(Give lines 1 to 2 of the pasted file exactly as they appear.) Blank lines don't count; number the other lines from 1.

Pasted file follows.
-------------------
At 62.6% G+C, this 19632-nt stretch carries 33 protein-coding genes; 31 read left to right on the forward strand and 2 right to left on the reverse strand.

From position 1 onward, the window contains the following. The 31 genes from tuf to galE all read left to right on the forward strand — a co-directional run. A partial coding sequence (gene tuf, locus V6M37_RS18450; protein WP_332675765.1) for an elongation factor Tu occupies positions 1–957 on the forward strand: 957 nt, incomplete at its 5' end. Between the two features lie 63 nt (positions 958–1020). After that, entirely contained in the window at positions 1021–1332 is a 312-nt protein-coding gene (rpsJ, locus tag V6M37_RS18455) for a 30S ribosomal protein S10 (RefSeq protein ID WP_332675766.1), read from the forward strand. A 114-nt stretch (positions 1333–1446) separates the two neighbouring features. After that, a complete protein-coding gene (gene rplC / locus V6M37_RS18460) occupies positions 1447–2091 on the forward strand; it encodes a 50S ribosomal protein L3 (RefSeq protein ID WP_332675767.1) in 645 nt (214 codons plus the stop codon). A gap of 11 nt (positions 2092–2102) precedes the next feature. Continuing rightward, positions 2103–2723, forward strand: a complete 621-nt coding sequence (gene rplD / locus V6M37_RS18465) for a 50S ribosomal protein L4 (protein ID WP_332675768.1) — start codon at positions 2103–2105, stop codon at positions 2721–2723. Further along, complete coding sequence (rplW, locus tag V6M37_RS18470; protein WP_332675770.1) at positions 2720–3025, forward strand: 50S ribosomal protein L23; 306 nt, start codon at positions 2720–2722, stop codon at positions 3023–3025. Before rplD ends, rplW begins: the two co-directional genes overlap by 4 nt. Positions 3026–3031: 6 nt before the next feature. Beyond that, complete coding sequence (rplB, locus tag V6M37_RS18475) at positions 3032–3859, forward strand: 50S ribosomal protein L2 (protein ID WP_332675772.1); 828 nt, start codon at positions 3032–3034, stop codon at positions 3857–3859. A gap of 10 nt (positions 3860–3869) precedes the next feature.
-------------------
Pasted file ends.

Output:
At 62.6% G+C, this 19632-nt stretch carries 33 protein-coding genes; 31 read left to right on the forward strand and 2 right to left on the reverse strand.

From position 1 onward, the window contains the following. The 31 genes from tuf to galE all read left to right on the forward strand — a co-directional run. A partial coding sequence (gene tuf, locus V6M37_RS18450; protein WP_332675765.1) for an elongation factor Tu occupies positions 1–957 on the forward strand: 957 nt, incomplete at its 5' end. Between the two features lie 63 nt (positions 958–1020). After that, entirely contained in the window at positions 1021–1332 is a 312-nt protein-coding gene (rpsJ, locus tag V6M37_RS18455) for a 30S ribosomal protein S10 (RefSeq protein ID WP_332675766.1), read from the forward strand. A 114-nt stretch (positions 1333–1446) separates the two neighbouring features. After that, a complete protein-coding gene (gene rplC / locus V6M37_RS18460) occupies positions 1447–2091 on the forward strand; it encodes a 50S ribosomal protein L3 (RefSeq protein ID WP_332675767.1) in 645 nt (214 codons plus the stop codon). A gap of 11 nt (positions 2092–2102) precedes the next feature. Continuing rightward, positions 2103–2723, forward strand: a complete 621-nt coding sequence (gene rplD / locus V6M37_RS18465) for a 50S ribosomal protein L4 (protein ID WP_332675768.1) — start codon at positions 2103–2105, stop codon at positions 2721–2723. Further along, complete coding sequence (rplW, locus tag V6M37_RS18470; protein WP_332675770.1) at positions 2720–3025, forward strand: 50S ribosomal protein L23; 306 nt, start codon at positions 2720–2722, stop codon at positions 3023–3025. Before rplD ends, rplW begins: the two co-directional genes overlap by 4 nt. Positions 3026–3031: 6 nt before the next feature. Beyond that, complete coding sequence (rplB, locus tag V6M37_RS18475) at positions 3032–3859, forward strand: 50S ribosomal protein L2 (protein ID WP_332675772.1); 828 nt, start codon at positions 3032–3034, stop codon at positions 3857–3859. A gap of 10 nt (positions 3860–3869) precedes the next feature.